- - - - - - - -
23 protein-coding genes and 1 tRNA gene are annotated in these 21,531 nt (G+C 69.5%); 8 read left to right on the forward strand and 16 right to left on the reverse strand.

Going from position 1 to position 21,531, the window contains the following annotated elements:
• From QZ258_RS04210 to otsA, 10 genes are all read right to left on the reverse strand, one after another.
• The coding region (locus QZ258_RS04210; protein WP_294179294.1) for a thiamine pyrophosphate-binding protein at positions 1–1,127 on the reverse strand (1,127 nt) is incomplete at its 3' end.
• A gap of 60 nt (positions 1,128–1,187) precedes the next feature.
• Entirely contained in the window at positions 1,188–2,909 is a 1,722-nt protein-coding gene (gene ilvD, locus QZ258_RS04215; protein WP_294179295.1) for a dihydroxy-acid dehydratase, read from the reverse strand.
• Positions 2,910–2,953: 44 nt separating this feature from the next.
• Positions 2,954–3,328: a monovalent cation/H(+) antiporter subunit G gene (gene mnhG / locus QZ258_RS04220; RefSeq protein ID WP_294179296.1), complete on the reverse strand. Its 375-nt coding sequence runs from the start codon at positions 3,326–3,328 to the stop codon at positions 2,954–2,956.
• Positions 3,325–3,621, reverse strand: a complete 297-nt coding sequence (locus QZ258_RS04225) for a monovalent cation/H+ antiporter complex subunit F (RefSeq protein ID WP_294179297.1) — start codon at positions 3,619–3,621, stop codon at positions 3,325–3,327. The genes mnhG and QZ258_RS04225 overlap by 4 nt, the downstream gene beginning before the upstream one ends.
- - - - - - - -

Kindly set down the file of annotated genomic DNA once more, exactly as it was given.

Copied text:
23 protein-coding genes and 1 tRNA gene are annotated in these 21,531 nt (G+C 69.5%); 8 read left to right on the forward strand and 16 right to left on the reverse strand.

Going from position 1 to position 21,531, the window contains the following annotated elements:
• From QZ258_RS04210 to otsA, 10 genes are all read right to left on the reverse strand, one after another.
• The coding region (locus QZ258_RS04210; protein WP_294179294.1) for a thiamine pyrophosphate-binding protein at positions 1–1,127 on the reverse strand (1,127 nt) is incomplete at its 3' end.
• A gap of 60 nt (positions 1,128–1,187) precedes the next feature.
• Entirely contained in the window at positions 1,188–2,909 is a 1,722-nt protein-coding gene (gene ilvD, locus QZ258_RS04215; protein WP_294179295.1) for a dihydroxy-acid dehydratase, read from the reverse strand.
• Positions 2,910–2,953: 44 nt separating this feature from the next.
• Positions 2,954–3,328: a monovalent cation/H(+) antiporter subunit G gene (gene mnhG / locus QZ258_RS04220; RefSeq protein ID WP_294179296.1), complete on the reverse strand. Its 375-nt coding sequence runs from the start codon at positions 3,326–3,328 to the stop codon at positions 2,954–2,956.
• Positions 3,325–3,621, reverse strand: a complete 297-nt coding sequence (locus QZ258_RS04225) for a monovalent cation/H+ antiporter complex subunit F (RefSeq protein ID WP_294179297.1) — start codon at positions 3,619–3,621, stop codon at positions 3,325–3,327. The genes mnhG and QZ258_RS04225 overlap by 4 nt, the downstream gene beginning before the upstream one ends.